My wife was still asleep. She had a couple dozen of her lady friends coming-over in the afternoon for a bridal shower, so I seized the opportunity to bring said bookcase upstairs. With no shoes on, the cuffs of my blue jeans (remember my stumpy legs) were dragging the floor slightly. With my right arm positioned within said (very sturdy, very heavy) bookcase I made my way up the stairs. At the very top step, when I reached for the doorknob - I lost my balance and could not re position my foot because my pants were being stood on! Due to this and my arm being basically "locked into" the bookcase - the bookcase and I tumbled-down the stairway backwards. WE evidently made the same number of flips and I landed on my head on the concrete floor. I still do not know how long I was unaware of what exactly happened - but it HAD to be at least 30-45 minutes. Fortunately, my cell phone was lying on the bottom step as I was crumpled in a heap on the concrete. I called my wife's cell phone and she answered (from her sleep), but sounded very drowsy. I said "Joy can you come LOOK at something for me?" She said can it wait until later?" I said "Please come to the basement stairs as soon as you can - I need to show you something!". Our bedroom is all the way at the other end of our (ranch style) house. I soon heard a toilet flush, then I heard her footsteps and then she said, "What are you doing down there?" I explained.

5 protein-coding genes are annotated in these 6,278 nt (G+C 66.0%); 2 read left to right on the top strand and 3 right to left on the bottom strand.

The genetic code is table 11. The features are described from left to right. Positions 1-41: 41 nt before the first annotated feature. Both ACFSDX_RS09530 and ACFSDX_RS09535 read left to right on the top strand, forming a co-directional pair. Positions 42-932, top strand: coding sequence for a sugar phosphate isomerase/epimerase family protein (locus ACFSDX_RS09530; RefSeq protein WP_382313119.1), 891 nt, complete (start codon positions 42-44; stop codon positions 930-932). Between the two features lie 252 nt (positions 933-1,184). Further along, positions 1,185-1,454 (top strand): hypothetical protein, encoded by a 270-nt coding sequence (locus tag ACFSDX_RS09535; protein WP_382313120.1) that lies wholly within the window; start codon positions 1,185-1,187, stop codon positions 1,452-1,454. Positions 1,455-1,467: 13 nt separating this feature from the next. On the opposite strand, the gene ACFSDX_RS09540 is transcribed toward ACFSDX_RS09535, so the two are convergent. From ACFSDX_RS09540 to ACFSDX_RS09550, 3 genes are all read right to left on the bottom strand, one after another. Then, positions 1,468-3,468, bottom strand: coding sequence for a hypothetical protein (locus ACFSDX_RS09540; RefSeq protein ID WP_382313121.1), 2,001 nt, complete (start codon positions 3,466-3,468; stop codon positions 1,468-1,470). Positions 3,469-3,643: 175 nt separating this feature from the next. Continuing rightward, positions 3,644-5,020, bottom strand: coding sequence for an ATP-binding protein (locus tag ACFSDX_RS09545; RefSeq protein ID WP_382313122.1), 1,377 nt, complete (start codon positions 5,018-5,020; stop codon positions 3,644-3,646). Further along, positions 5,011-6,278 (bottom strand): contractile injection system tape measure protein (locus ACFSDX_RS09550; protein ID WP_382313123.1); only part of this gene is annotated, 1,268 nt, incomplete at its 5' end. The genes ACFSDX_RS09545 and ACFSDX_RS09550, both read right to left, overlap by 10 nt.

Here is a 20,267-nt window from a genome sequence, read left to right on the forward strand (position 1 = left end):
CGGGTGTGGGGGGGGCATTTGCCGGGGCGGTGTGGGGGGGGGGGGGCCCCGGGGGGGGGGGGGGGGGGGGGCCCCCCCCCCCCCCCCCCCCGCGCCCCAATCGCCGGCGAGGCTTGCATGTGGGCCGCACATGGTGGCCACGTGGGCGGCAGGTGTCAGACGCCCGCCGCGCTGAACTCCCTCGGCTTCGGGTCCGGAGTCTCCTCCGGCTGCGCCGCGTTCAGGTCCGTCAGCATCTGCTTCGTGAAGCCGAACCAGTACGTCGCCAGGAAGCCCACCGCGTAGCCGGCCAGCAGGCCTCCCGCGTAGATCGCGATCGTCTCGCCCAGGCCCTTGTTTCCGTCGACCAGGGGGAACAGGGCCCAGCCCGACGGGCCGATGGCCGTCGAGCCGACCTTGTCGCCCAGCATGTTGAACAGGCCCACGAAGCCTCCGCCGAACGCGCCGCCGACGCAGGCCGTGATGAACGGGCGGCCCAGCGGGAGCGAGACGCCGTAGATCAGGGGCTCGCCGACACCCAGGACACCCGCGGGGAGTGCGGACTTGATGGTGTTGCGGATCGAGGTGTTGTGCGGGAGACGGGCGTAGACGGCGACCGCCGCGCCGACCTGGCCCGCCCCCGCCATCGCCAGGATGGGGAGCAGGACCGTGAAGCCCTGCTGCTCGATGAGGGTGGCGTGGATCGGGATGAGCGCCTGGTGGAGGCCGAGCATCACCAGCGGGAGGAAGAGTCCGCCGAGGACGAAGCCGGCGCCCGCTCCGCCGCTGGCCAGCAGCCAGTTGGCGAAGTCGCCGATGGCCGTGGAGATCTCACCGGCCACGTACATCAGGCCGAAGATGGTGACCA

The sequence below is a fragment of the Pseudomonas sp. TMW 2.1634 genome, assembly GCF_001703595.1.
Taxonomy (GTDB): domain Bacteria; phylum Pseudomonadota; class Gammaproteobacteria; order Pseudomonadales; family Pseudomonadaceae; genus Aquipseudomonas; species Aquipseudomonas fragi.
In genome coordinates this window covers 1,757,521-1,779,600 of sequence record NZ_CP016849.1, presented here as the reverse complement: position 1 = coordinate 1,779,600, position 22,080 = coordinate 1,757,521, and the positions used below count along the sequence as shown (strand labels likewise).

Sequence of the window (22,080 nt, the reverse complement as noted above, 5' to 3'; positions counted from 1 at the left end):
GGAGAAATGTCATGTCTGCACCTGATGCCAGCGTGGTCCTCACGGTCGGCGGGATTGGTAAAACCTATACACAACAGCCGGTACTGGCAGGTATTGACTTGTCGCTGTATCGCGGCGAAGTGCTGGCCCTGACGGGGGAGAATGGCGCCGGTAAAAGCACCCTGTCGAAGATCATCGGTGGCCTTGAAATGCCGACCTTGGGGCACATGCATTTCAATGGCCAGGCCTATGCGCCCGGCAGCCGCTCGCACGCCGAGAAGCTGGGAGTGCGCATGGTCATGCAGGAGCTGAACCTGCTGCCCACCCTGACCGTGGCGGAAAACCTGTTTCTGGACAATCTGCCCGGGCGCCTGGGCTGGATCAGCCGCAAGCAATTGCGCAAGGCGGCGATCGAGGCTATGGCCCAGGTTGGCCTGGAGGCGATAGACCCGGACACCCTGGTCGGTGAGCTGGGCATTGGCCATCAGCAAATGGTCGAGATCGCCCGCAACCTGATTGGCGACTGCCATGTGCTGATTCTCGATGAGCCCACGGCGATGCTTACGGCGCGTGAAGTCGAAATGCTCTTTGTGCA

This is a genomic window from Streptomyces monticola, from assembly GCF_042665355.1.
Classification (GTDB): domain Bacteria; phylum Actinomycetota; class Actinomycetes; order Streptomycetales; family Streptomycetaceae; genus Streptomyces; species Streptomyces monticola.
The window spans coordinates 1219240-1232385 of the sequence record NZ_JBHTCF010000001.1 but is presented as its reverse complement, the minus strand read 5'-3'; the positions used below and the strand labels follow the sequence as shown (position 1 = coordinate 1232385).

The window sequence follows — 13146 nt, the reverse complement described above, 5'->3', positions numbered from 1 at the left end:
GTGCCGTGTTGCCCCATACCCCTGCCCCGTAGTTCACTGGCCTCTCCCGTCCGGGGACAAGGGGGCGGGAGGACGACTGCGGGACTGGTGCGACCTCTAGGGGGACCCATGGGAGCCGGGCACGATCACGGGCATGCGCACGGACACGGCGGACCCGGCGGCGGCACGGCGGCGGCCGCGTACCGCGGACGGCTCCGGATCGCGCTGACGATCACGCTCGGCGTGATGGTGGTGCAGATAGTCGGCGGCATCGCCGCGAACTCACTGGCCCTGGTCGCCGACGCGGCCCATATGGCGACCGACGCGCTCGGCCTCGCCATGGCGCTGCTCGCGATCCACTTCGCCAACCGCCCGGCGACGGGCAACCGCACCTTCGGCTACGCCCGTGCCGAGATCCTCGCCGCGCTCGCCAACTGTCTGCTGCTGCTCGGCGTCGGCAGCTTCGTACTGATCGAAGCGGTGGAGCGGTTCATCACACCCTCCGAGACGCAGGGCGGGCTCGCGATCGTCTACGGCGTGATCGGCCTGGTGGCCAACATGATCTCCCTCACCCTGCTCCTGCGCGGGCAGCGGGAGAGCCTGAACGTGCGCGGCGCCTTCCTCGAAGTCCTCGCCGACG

The bookcase took that tumble much better than I did! I took a Sharpie and wrote my initials and that date on the underside of the bookcase. Melissa has moved a couple of times. She breaks-down and cries when she sees that date and my initials, but I always tell her it was MY FAULT!